Other than these suggestions, we can discuss other options for payment at our first consultation.  If you can pay a little along into a payment plan until you have all of your fees paid, this may work for you.  Ask me how I can help you tailor a program that fits your needs and we can discuss any sensible option.  At our first consultation we will sit in my very quiet and completely confidential office and sip coffee if you like, and talk about all of your options and questions.

Thanks for your questions, James, Dave, Chrystal and Jen.  I’m always happy to help.

If you have legal questions, especially if you are contemplating bankruptcy or dealing with collections or debt collection law suits, Attorney Ginger Kelly is now accepting clients in the Dudley, Webster, Sturbridge, Fiskdale, Southbridge, Saundersdale, Oxford, North Oxford, Charlton, Charlton Depot, Auburn, Leicester, Rochdale, Spencer, Brookfield, East Brookfield, West Brookfield, North Brookfield, Warren, Brimfield, Wales, Palmer and Holland.  We can explore whether or not bankruptcy is the easy way out for you.  Our office is a quiet and comfortable place to talk, and a free pot of coffee will be waiting for you when you arrive.

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ABOUT ME: Attorney Kelly is an attorney in good standing, licensed to practice in both the Federal District and State Courts of Massachusetts and Rhode Island. Her law practice is focused on consumer debt, finance, bankruptcy and District Court matters. Attorney Kelly is experienced in both criminal and civil trial work. On a personal note, Attorney Kelly enjoys writing and other things, like conservation and agriculture. To find out more, visit our website, or call us at (508) 784-1444.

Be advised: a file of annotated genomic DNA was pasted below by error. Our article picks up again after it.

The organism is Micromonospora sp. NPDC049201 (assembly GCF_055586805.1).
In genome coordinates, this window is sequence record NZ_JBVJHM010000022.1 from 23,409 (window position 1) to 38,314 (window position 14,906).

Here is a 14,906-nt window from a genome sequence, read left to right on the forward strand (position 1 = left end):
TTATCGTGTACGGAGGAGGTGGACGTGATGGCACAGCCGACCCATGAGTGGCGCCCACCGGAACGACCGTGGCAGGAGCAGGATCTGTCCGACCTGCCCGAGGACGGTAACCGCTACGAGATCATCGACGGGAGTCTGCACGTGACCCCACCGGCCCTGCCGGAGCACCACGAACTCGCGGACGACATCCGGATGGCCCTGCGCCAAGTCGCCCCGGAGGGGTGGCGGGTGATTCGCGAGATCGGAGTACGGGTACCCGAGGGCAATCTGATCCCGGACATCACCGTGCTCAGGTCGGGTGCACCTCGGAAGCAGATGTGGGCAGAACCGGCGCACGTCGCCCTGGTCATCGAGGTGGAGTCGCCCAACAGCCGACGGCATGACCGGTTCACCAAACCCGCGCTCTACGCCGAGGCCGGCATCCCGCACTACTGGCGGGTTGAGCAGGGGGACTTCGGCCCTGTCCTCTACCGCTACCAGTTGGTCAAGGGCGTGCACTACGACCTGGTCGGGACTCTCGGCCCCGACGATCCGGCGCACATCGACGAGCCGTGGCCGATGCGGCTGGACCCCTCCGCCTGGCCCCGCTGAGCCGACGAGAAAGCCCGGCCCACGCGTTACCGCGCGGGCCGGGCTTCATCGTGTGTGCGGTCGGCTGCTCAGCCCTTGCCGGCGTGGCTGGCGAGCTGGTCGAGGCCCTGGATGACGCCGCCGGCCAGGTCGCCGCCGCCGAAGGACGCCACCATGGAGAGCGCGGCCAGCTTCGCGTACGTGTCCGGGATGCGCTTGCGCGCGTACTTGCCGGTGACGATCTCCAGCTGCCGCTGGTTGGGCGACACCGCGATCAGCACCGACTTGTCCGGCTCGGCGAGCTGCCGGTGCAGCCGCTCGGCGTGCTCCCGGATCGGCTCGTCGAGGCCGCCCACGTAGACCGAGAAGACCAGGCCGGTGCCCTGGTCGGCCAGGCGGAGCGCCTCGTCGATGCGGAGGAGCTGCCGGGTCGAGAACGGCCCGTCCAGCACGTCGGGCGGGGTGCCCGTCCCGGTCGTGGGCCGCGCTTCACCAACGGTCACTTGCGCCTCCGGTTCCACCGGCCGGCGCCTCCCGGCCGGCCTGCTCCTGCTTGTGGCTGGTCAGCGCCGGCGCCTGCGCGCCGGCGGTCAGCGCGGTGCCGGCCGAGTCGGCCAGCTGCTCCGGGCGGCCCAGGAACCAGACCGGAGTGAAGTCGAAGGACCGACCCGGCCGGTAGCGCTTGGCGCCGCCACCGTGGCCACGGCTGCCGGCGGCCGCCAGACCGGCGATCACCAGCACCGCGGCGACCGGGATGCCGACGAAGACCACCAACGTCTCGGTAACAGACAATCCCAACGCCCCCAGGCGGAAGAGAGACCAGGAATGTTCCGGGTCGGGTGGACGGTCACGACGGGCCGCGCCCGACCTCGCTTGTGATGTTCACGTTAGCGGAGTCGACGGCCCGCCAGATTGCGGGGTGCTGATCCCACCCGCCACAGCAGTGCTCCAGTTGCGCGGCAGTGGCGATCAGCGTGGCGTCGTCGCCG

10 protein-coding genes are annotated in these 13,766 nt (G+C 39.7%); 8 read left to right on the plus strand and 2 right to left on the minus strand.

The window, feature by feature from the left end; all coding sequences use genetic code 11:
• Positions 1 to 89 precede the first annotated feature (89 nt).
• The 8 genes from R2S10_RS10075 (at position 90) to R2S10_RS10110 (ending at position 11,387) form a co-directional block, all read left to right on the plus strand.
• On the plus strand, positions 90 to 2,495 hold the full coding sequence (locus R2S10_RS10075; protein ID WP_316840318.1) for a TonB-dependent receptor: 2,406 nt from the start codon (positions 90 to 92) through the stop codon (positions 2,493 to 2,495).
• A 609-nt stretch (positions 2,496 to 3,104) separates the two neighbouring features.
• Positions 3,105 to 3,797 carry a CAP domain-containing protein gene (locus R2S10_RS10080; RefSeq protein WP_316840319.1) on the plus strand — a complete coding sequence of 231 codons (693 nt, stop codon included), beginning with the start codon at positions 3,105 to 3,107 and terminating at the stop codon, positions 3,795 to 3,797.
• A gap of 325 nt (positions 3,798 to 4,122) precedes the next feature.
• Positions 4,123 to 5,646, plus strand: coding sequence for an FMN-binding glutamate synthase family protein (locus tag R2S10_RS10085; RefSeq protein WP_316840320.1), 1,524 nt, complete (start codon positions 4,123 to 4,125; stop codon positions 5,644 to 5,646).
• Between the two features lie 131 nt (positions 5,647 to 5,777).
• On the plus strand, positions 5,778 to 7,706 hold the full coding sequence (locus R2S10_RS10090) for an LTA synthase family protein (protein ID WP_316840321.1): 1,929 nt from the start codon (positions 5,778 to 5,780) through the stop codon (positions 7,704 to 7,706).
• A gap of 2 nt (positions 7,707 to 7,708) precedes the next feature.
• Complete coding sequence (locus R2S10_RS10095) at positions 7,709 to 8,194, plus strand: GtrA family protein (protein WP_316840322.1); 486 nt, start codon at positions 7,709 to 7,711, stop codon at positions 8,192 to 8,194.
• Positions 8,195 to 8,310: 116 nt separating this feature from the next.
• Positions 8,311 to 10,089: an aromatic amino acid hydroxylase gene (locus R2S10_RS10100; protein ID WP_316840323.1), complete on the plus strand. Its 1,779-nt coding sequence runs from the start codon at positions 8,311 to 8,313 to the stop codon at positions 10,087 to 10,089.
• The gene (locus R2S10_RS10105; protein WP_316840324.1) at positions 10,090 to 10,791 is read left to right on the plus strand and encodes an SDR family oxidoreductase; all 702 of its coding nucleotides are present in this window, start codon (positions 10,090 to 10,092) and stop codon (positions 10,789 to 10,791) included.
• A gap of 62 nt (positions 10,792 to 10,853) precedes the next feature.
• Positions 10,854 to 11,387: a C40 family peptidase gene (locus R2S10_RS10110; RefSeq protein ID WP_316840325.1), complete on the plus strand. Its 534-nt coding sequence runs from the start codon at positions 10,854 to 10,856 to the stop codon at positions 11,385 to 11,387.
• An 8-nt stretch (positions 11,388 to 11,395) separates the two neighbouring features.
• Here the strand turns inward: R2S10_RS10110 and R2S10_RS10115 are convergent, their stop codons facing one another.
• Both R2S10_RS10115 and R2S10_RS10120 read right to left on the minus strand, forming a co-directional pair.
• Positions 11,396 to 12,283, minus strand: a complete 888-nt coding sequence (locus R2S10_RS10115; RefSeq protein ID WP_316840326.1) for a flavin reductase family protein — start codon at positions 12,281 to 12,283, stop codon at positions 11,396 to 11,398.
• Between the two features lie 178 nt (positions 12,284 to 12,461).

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NOTICE: This is an Advertisement. This post is not legal advice. Consult your attorney. Attorney Kelly does NOT provide legal advice to anyone via social media or anywhere over the Internet. Any and all electronic posts and writings, by Attorney Kelly, does NOT establish any type of attorney-client relationship, whatsoever, neither perceived, actual, material, implied or other. We cannot stress enough, if you need personal legal advice, always see your attorney. Do not rely upon Attorney Kelly’s posts, writings or any Internet information on websites or social media for your own personal legal advice. Seek legal advice and representation from your own personal attorney.

Copyright © 2019 by Ginger B. Kelly, Esq., all rights reserved

Utility Shut-off Solutions

Attorney Ginger B. Kelly

Good advice from Attorney Ginger Kelly, licensed since 2004

Utility Shut-Off Solutions

by Ginger B. Kelly, Esq., January 11, 2019

I’ts that time of year, again.  The time when utility costs sky-rocket into the netherworld of bills you wish you could pay, but can’t.  But wait, don’t be too hard on yourself.  There are a few solutions to help you navigate this rocky road of uncontrollable utility bills.

Mass.gov has multiple solutions for certain people.  For example, if you live in Massachusetts, and if all the people residing in your home are age 65 and over, your electricity or gas cannot be shut off without permission from the Department of Public Utilities (DPU).  If you are experiencing financial hardship and one of the following applies, your electric or gas cannot be shut off without permission from the DPU:

  • You, or someone in your home, is seriously ill;
  • You have an infant under 12 months in your home;